The US national academy is urging funders to subject institutions to ‘equity audits’ to increase the representation of women — especially those from minority ethnic groups — in science, technology, engineering, mathematics and medicine (STEMM).
Among other recommendations in a 200-page report, the National Academies of Sciences, Engineering and Medicine proposes that, as part of the grant-evaluation process, funding agencies conduct thorough examinations of institutions’ policies to promote gender equity. In theory, institutions would do more to improve gender equity if funding were at stake, says Vivian Pinn, a member of the committee that created the report and the founding director of the Office of Research on Women’s Health at the US National Institutes of Health in Bethesda, Maryland.
The report suggests that audit results should be made available to the public, which could amplify the pressure. If institutions know that many eyes are upon them, they might come to see equity as “more important at all levels of leadership than perhaps it was in the past”, Pinn says.
In practice, she says, it would be impossible to force funding agencies to police all the institutions they support, and any sort of formal system with passes and fails would be impractical. But, she adds, the mere concept of an equity audit could encourage institutions to pay closer attention to gender equity in recruitment, retention and advancement.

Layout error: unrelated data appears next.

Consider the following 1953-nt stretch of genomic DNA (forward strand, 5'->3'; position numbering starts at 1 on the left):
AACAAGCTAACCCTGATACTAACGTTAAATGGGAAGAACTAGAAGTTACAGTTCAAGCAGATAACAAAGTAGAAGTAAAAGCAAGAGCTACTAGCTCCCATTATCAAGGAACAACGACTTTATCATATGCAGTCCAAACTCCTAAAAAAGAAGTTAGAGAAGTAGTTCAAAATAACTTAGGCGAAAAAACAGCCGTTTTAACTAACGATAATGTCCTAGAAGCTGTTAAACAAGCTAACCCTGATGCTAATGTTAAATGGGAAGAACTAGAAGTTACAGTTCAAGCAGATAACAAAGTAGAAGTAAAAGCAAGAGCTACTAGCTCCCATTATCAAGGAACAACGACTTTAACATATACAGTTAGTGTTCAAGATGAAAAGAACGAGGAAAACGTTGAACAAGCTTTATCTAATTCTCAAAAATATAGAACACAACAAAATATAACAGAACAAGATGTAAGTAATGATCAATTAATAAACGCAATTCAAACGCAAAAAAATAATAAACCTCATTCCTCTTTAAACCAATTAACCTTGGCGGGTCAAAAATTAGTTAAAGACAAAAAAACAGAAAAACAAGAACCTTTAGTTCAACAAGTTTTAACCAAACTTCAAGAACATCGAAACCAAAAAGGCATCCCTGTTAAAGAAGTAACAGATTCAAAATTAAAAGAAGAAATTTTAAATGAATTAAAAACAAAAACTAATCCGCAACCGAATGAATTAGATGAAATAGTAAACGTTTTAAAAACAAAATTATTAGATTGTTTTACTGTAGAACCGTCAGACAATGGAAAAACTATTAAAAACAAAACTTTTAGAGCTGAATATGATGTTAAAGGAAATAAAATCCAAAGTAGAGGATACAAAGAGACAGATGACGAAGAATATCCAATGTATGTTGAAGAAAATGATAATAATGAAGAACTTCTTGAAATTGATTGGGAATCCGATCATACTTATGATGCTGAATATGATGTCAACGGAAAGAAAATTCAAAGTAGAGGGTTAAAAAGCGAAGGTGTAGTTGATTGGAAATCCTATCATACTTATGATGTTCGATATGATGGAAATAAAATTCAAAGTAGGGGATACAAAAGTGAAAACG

Equity audits could be especially effective if they were supported by real resources and positive incentives for change, says Sindy Escobar-Alvarez, the senior programme officer for medical research at the Doris Duke Charitable Foundation in New York City. She and her colleagues discussed how funding agencies can promote gender equity last year in The Lancet (S. N. Escobar Alvarez et al. Lancet 393, E9–E11; 2020).
Escobar-Alvarez warns that equity audits could also have unintended consequences. If history serves as a guide, she says, it’s likely that women would bear much of the administrative burden. “Female faculty members might be tasked with gathering and analysing the data for an equity audit more often than men,” she says. “Such efforts would require a great deal of time and could take women away from research and teaching activities that help to get them promoted.”
Escobar-Alvarez adds that funding organizations don’t need a formal auditing system to work closely with institutions. For example, her organization has started a Fund to Retain Clinical Scientists, which provides money to help support early-career faculty members with childcare or other caring responsibilities. Participating institutions include Duke University in Durham, North Carolina; Yale University in New Haven, Connecticut; and Johns Hopkins University in Baltimore, Maryland.
The National Academies report points to fundamental obstacles facing women in STEMM, including bias, discrimination and harassment. Until those factors are addressed, equity audits can only do so much, Pinn says.
“This isn’t about ‘fixing’ women,” she says. “This is about changing the institutional organizations in which they have to survive. The system needs to be more accommodating and more supportive.”
Nature 580, 296 (2020)